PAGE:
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An empty Tim Hortons coffee cup sitting on a concrete barricade on Richmond St. East, on Nov. 10, 2020.Fred Lum/The Globe and Mail

Sylvain Charlebois is professor of food distribution and policy and the director of the Agri-Food Analytics Lab at Dalhousie University. He was part of a group of advisers to the Alliance of Canadian Franchises in 2020-2021.

The continuing internal feud at Tim Hortons between some franchisees and Restaurant Brands International Inc., the chain’s parent company, is nothing short of epic. For more than seven years, we have seen public accusations and a raft of legal threats between parties. But it now looks like RBI QSR-T has just had enough.

We recently learned that RBI has terminated the contract of a long-standing franchise owner: Ron Fox, who owned a few Tim Hortons franchises in the Brantford, Ont., area for well over two decades, was leading a group of frustrated Tim Hortons franchisees who are concerned about declining profitability amid soaring costs for food and supplies charged by the franchisor. RBI also sent default notices to members of the group’s board, which includes none other than Jeri Horton-Joyce, the daughter of chain founder Tim Horton.

At its heart, it’s a clash of ideologies: RBI had stormed into the lives of Tim Hortons franchisees in 2014, formed from a multibillion-dollar merger between American fast food restaurant chain Burger King and a then independent Tim Hortons company. The new owner, RBI, is hyperfocused on corporate metrics of profit and cost-cutting, but it inherited mom-and-pop franchisees that embodied the quintessential Tim Hortons brand.

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Now, with its latest moves, RBI has shown which side always wins in such a conflict. When a small-business owner purchases a franchise, especially in the food sector, that person is simply buying a sponsored management position within a larger network. RBI will likely let go of a few more recalcitrant franchise owners over the next several months

It began with Brazil’s 3G Capital Inc., which controlled Burger King, Anheuser-Busch InBev SA/NV and Kraft-Heinz Co.; 3G and the famous Warren Buffett were behind the deal to merge Burger King with Tim Hortons and create RBI. The goal was to enhance value by cutting, restructuring and leveraging the value out of the franchises’ supply chains to support global brands. After RBI acquired Popeyes Louisiana Chicken in 2017, it became the fifth-largest fast-food operator in the world.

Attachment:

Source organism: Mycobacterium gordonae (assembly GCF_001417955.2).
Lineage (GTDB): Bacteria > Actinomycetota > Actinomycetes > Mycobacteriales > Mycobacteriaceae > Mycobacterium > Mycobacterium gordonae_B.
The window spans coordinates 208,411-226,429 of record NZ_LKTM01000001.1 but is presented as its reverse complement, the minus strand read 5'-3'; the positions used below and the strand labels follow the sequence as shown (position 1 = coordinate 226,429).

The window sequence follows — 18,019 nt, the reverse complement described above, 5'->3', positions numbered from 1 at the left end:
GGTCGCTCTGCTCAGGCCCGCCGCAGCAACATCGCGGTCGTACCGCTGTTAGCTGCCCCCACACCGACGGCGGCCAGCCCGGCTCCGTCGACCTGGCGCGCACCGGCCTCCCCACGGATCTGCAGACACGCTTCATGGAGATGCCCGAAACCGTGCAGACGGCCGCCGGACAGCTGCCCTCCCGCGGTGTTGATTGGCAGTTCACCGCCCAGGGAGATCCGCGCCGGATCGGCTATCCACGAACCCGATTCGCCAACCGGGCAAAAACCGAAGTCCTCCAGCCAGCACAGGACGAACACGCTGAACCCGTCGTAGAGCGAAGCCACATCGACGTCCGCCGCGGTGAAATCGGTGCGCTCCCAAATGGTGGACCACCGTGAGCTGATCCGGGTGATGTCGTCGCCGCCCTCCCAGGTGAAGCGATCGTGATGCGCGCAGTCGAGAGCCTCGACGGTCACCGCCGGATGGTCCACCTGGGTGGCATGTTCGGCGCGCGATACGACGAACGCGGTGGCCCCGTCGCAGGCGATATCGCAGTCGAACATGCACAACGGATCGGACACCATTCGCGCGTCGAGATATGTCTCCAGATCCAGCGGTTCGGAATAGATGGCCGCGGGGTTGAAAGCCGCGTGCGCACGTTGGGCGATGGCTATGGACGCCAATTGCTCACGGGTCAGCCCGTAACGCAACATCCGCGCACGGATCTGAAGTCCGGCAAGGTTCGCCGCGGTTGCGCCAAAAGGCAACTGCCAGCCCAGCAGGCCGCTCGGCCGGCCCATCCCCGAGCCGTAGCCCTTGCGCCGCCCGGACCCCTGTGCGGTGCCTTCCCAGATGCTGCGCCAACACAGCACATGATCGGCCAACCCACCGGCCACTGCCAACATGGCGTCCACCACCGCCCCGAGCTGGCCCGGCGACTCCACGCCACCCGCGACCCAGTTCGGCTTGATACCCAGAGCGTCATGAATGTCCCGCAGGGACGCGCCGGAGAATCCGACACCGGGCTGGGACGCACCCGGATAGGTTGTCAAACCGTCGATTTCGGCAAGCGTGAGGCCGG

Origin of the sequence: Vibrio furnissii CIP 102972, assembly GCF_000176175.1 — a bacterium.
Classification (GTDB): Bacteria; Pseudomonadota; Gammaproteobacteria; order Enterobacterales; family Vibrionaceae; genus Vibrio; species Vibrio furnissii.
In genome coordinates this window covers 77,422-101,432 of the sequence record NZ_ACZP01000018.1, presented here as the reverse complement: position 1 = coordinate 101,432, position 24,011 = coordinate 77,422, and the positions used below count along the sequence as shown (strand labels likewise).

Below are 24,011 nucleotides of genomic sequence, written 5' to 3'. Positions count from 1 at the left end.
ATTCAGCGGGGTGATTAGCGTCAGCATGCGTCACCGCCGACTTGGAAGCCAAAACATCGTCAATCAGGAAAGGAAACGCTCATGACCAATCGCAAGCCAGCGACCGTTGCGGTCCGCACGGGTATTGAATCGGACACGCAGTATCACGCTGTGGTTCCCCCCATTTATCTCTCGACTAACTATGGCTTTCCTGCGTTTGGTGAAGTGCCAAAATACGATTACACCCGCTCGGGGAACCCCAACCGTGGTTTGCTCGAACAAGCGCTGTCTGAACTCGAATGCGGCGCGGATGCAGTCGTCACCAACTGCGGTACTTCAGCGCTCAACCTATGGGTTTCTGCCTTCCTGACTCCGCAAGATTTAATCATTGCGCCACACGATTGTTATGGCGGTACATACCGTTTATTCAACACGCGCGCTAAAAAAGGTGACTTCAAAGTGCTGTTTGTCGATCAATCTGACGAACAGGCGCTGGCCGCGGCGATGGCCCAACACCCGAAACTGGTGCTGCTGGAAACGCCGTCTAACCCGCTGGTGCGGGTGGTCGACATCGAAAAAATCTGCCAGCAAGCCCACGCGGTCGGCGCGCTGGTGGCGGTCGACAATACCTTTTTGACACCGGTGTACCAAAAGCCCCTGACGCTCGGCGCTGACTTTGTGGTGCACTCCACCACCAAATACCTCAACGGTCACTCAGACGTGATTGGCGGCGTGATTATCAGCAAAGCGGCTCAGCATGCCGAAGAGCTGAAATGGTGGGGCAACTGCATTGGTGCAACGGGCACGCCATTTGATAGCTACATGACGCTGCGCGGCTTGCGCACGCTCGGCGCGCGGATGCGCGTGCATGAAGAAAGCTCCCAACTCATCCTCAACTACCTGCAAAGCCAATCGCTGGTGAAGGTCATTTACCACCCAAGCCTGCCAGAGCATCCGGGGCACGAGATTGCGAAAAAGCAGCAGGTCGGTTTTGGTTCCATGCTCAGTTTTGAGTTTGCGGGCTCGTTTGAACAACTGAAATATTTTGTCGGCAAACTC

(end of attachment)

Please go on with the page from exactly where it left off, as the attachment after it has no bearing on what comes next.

Franchisees, on the other hand, prided themselves for being incredibly community-focused. And they were. Tim Hortons dominated the market by monopolizing hockey rinks, soccer fields and small-town Canada.

When RBI took over, it quickly made significant changes in the company’s cost structure, alienating the Tim Hortons franchise’s long-standing players. That’s why some of them formed an association in 2017, called the Alliance of Canadian Franchises, formerly the Great White North Franchisee Association, representing about 1,000. The alliance has a public board, a website, a podcast – everything – all separate from RBI.

RBI’s series of marketing blunders early on galvanized the rebel alliance. RBI introduced several new products on the Tim Hortons menu that made little sense. The chain’s delayed loyalty program launch, the introduction of meatless products – the disasters just piled on.

But RBI turned the marketing fortunes around and has had a few marketing coups of late: several appropriate seasonal changes to the menu, the incredibly successful “Tim Biebs” campaign and the launch of highly popular breakfast cereals, which turned grocery foot traffic into more coffee store business. Suddenly, the brand connected again with communities, progressively mastering the magic of the old while fostering a new, evolving business model worldwide.

The franchise now has stores in 15 countries, including India and now Pakistan, since earlier this year. Tim Hortons will have 3,000 stores in China by 2026. The chain currently operates a little over 3,500 stores in Canada. In just a few years, Tim Hortons will have more stores outside of Canada than within Canada. Even though the chain has reached a point of saturation in Canada, closing 53 stores last year, same-store sales were up more than 11 per cent last fiscal year.

Slowly, the dissenting voices within the ranks of the franchisees have become just noise, and the influence of the old regime is fading away.

The goal for RBI is this: The parent company wants Tim Hortons to have a franchise structure more like that of Burger King, which is another RBI division. Burger King franchise owners operate 150 restaurants on average, not just two or three.

That structure comes with much less corporate and personal pampering, higher supply chain efficiencies and sound cost-management practices. When most franchise owners operate around 150 restaurants, consensus on these features is easily attained.

About two-thirds of Tim Hortons franchisees are perfectly fine with RBI’s modus operandi. But enough was enough. Instead of waiting for the dissident alliance to exhaust its resources, RBI has clearly decided to clean house.

The bottom line: A franchise comes with some support and moderate perks, but that support will change with different ownership, and when that changes, franchisees should also expect rules to change. In food franchising, in particular, franchisees are rarely in control, no matter how successful their own stores are.

Since Subway is now for sale, its store franchisees around the world should take note.